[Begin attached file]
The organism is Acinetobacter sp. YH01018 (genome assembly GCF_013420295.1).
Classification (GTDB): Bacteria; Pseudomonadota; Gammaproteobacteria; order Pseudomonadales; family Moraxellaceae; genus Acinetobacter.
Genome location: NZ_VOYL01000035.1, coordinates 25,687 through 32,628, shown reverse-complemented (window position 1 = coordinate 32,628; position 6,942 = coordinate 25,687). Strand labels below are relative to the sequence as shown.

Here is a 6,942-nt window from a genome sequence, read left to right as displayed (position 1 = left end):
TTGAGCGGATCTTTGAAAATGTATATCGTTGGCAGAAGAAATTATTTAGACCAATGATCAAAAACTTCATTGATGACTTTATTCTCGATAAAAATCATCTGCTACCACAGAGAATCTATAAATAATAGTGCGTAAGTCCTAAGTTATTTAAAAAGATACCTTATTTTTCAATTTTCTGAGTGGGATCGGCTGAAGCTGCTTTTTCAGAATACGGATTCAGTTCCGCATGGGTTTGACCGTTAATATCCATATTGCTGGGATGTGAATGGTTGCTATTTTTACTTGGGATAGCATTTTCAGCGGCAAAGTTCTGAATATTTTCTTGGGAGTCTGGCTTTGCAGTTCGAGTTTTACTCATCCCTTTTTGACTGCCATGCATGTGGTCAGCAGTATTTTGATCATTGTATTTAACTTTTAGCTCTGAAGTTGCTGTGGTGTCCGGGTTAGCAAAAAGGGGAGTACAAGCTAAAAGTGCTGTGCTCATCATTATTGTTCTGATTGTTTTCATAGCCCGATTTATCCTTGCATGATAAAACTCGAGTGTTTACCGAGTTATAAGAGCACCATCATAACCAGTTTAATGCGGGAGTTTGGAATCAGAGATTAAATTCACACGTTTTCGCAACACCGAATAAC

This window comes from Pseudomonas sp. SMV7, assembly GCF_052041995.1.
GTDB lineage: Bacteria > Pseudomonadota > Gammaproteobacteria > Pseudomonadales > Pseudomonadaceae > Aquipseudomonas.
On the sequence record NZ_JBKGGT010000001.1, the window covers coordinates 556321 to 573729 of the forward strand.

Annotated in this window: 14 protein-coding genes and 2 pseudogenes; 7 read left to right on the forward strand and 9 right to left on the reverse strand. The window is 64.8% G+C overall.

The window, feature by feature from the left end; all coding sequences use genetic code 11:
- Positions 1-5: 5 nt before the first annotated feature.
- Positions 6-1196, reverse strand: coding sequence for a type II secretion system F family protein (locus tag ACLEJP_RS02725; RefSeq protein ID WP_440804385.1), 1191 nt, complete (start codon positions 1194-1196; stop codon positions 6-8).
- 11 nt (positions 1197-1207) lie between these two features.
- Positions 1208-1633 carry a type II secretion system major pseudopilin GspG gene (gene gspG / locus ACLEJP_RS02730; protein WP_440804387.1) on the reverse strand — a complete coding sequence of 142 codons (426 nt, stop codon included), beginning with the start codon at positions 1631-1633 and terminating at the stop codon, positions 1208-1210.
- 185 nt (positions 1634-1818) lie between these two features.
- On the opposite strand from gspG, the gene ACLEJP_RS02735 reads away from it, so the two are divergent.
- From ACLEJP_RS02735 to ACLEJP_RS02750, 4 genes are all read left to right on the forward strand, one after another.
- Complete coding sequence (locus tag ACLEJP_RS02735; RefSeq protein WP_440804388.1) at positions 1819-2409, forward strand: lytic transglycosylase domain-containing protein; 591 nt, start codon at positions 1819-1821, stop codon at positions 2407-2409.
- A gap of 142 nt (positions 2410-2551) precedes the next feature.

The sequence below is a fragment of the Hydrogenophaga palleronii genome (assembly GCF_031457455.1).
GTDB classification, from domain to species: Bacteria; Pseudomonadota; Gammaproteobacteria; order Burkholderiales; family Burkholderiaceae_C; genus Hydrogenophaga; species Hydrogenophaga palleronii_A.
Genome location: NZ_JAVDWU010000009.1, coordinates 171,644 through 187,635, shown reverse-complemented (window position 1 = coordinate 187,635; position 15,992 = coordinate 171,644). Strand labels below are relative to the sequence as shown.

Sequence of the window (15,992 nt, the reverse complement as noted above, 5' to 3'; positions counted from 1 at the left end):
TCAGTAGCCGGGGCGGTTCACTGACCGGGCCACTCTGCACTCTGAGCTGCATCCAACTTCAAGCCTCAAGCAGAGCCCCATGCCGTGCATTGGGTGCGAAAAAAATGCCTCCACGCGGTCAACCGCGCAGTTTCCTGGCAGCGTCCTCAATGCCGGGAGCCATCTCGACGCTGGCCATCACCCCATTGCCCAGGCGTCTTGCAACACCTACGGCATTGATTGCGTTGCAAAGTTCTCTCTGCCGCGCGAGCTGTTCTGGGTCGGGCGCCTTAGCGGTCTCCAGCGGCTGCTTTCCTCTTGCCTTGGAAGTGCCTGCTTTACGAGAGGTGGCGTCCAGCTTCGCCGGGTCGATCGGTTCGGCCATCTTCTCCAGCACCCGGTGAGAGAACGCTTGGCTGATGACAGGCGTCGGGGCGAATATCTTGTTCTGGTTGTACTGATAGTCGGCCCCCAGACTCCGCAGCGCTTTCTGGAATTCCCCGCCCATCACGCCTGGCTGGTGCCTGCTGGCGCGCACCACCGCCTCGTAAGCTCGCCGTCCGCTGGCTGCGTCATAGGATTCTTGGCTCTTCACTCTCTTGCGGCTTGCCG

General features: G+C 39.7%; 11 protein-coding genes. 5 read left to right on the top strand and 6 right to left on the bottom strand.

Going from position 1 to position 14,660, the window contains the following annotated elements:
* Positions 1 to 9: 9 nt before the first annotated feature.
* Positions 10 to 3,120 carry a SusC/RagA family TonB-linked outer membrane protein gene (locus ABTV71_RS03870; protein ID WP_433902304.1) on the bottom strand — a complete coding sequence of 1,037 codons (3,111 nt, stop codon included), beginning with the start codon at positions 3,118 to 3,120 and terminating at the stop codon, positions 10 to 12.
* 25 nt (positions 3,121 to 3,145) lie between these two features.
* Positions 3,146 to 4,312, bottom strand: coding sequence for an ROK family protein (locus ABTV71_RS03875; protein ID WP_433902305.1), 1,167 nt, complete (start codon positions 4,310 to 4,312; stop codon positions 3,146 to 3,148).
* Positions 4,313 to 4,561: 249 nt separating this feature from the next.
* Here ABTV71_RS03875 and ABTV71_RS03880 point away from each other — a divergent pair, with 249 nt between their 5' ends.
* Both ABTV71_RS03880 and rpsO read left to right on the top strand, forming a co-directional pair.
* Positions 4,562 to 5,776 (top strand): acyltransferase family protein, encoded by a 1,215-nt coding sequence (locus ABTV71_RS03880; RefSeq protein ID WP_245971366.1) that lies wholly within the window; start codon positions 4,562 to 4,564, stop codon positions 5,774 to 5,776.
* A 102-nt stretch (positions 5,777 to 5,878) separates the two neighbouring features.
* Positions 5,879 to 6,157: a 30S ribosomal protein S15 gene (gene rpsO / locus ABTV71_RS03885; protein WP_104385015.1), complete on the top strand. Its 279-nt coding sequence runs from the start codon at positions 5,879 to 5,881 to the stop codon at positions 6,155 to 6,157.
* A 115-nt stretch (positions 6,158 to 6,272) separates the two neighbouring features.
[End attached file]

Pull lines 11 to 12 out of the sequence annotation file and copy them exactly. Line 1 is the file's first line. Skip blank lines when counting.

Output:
- Positions 1-5: 5 nt before the first annotated feature.
- Positions 6-1196, reverse strand: coding sequence for a type II secretion system F family protein (locus tag ACLEJP_RS02725; RefSeq protein ID WP_440804385.1), 1191 nt, complete (start codon positions 1194-1196; stop codon positions 6-8).